Health Care

Arthroscopic Meniscus Repair For Knee Injury Treatment

If you have torn your meniscus which is a piece of cartilage that is located in the knee joint, you might experience these following signs and symptoms in your knee: knee pain, swelling or stiffness with a popping sensation, especially when twisting or rotating the knee and difficulty straightening knee fully as well as feeling as though the knee is locked in place when trying to move it. Not only accidents, but a torn meniscus can also result from any activity that causes the knee to forcefully twist or rotate, such as aggressive pivoting, certain sports and exercise, falls, sudden stops and turns. Meniscus tears can happen to anyone at any age. Nevertheless, in older adults, degenerative alterations of the knee can potentially contribute to a torn meniscus with little or no trauma. If a torn meniscus is overlooked, it might potentially lead to osteoarthritis in the injured knee.

Get To Know Meniscus

The meniscus is a C-shaped piece of tough, rubbery cartilage that is located in the knee joints between the femur and tibia bones (thighbone and shinbone). The meniscus acts as a shock absorber to cushion the lower part of the leg from the weight of the rest of the body during activities that cause impact to the knee, including standing, walking, running, jumping and other daily tasks. As a shock absorber, the meniscus helps absorb the pressure exerted on the knee joint. It also provides stability and helps distribute body weight by keeping the bones from rubbing together.

Since the meniscus is a relatively avascular structure with a limited peripheral blood supply, if a torn meniscus happens, the poor blood supply to the inner portion of the meniscus makes it difficult for the meniscus to heal. As a result, meniscus tear leads to inability to fully move the affected knee with persistent knee pain. If left untreated, it eventually causes osteoarthritis of the knee.

Signs And Symptoms Of A Torn Meniscus

Diagnosis And Treatment Of A Torn Meniscus

A torn meniscus often can be identified by sports medicine physician during a physical exam. MRI, an imaging test is frequently used to detect this condition by producing detailed images of both hard and soft tissues within the knee. If a meniscus tear is diagnosed, recommended treatments include:

Arthroscopic Meniscus Repair

Since the meniscus acts as a shock absorber to cushion the lower part of the leg from the weight of the rest of the body, knee pain and disability associated with a torn meniscus prompt many people to seek emergency care. If a torn meniscus develops, surgical procedure to repair torn meniscus, known as arthroscopic meniscus repair is vital in order to reduce knee pain and restore knee functions for daily activities, sports and exercise. More importantly, if a torn meniscus is appropriately repaired in time, it can substantially reduce the risks of developing osteoarthritis of the knee in the future. On the contrary, if meniscus tear is left untreated, or tear happens in the location with extremely low blood supply, meniscus repair might not be applicable. In such a case, the meniscus might be surgically trimmed.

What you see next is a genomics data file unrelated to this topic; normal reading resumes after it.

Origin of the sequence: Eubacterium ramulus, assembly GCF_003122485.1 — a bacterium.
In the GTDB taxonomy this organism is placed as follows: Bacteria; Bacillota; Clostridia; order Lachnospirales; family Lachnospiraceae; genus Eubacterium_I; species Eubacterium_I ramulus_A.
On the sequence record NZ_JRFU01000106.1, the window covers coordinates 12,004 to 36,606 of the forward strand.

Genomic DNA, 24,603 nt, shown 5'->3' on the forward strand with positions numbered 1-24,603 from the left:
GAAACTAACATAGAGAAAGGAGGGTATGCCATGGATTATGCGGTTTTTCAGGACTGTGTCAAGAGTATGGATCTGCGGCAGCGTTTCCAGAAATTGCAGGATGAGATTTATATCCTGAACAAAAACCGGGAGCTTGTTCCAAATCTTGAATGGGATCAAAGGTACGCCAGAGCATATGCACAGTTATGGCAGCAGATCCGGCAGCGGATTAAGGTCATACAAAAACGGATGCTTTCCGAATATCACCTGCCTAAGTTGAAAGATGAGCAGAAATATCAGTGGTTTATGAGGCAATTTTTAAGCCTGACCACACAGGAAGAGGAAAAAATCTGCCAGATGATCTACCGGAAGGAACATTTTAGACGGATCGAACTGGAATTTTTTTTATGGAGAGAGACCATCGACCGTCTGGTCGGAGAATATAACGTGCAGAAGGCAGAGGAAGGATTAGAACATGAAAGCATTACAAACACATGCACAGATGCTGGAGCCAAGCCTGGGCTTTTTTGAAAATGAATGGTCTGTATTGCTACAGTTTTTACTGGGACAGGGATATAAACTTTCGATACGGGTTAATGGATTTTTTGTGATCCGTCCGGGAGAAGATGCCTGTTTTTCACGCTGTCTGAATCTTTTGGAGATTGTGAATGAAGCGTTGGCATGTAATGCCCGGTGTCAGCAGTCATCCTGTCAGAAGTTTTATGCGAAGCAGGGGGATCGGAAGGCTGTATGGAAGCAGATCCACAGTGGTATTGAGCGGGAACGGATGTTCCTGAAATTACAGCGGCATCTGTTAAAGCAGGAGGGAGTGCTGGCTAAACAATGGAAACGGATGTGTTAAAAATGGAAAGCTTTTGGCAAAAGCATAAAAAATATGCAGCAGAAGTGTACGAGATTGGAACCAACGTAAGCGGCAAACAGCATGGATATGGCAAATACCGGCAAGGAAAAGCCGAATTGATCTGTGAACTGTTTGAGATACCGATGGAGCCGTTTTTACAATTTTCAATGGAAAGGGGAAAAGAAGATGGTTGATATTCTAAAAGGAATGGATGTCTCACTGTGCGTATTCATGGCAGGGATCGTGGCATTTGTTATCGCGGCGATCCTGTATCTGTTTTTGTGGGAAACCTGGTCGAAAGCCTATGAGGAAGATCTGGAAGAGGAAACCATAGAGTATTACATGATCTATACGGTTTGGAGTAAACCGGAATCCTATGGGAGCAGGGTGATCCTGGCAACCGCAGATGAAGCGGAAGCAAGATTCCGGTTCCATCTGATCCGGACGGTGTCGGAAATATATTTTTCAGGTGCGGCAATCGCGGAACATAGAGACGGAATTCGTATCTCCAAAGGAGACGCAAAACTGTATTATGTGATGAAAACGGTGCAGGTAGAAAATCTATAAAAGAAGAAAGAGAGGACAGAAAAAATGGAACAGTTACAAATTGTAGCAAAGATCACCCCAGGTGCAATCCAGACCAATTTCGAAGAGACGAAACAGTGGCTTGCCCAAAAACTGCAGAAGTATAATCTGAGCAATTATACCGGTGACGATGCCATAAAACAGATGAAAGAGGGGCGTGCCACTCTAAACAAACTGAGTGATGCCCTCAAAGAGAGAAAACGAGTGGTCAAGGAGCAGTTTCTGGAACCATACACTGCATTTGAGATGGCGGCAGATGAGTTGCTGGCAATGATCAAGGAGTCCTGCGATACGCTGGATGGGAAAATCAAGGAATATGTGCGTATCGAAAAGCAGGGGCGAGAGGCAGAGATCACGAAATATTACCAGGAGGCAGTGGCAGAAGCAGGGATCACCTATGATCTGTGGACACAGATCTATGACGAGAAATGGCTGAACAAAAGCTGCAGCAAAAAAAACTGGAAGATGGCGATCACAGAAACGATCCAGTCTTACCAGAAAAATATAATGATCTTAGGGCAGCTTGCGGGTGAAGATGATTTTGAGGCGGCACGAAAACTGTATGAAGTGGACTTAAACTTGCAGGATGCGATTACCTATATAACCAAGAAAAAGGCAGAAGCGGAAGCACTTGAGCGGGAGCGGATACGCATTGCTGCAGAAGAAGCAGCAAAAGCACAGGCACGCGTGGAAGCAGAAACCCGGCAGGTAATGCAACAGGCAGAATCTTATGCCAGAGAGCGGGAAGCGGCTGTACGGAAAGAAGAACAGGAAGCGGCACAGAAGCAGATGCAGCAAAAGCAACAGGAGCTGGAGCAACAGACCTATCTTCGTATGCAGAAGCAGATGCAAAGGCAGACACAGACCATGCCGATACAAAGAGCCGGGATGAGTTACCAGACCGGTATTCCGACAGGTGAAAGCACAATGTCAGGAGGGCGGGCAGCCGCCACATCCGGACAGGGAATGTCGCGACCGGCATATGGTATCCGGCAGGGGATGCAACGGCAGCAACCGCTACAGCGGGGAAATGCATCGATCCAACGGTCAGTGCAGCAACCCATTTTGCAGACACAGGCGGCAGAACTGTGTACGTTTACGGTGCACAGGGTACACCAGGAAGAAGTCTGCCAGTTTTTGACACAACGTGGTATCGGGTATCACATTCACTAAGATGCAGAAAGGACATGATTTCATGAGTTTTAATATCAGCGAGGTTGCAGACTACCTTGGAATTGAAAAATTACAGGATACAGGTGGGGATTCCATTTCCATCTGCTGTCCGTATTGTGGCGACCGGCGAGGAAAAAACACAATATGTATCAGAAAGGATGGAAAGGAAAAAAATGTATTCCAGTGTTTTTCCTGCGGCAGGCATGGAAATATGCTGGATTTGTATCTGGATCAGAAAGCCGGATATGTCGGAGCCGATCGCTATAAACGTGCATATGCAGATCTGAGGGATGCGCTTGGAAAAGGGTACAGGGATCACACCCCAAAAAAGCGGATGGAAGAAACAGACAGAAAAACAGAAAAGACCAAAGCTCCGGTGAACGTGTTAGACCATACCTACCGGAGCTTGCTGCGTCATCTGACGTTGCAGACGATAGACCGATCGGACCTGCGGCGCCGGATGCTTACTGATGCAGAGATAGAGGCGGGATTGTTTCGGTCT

Less Pain With Faster Recovery Time

Arthroscopic meniscus repair is a minimally invasive surgical approach. During this procedure, an instrument called arthroscope is inserted through a tiny incision near the affected knee. An arthroscope contains a light and a small camera which transmits enlarged images of the inside of the knee onto a monitor, enabling visualization and therapeutic treatment of the interior of a joint. If necessary, surgical instruments can be inserted through the arthroscope or through additional small incisions in the knee to trim or repair the tear. Due to smaller incision, it results in less pain and damages to surrounding areas as well as faster recovery time and fewer postoperative complications such as stiff knee syndrome (arthrofibrosis) which is the buildup of scar tissue inside the knee, causing the knee joint to shrink and tighten.

After surgery, knee pain will be appropriately managed by interventional pain specialists. The physical therapy process is dependent on the patient’s general physical health and condition following surgery. Postoperative rehabilitation can normally start as soon as possible in order to maintain muscle strength and stability as well as to regain full knee motion and return to normal activity. In some serious cases, patients must refrain from putting weight on that affected knee and limit their knee movement for 4-6 weeks.

Even though a torn meniscus is not considered a life-threatening problem, it largely disturbs daily life and activities. Not only impair quality of life, but untreated meniscus tear can also lead to knee arthritis which is irreversible condition. Ensuring that meniscus is healthy helps prevent degenerative arthritis. If sign or symptom of a torn meniscus indicates, immediate medical attention must be sought to receive accurate diagnosis and effective treatments.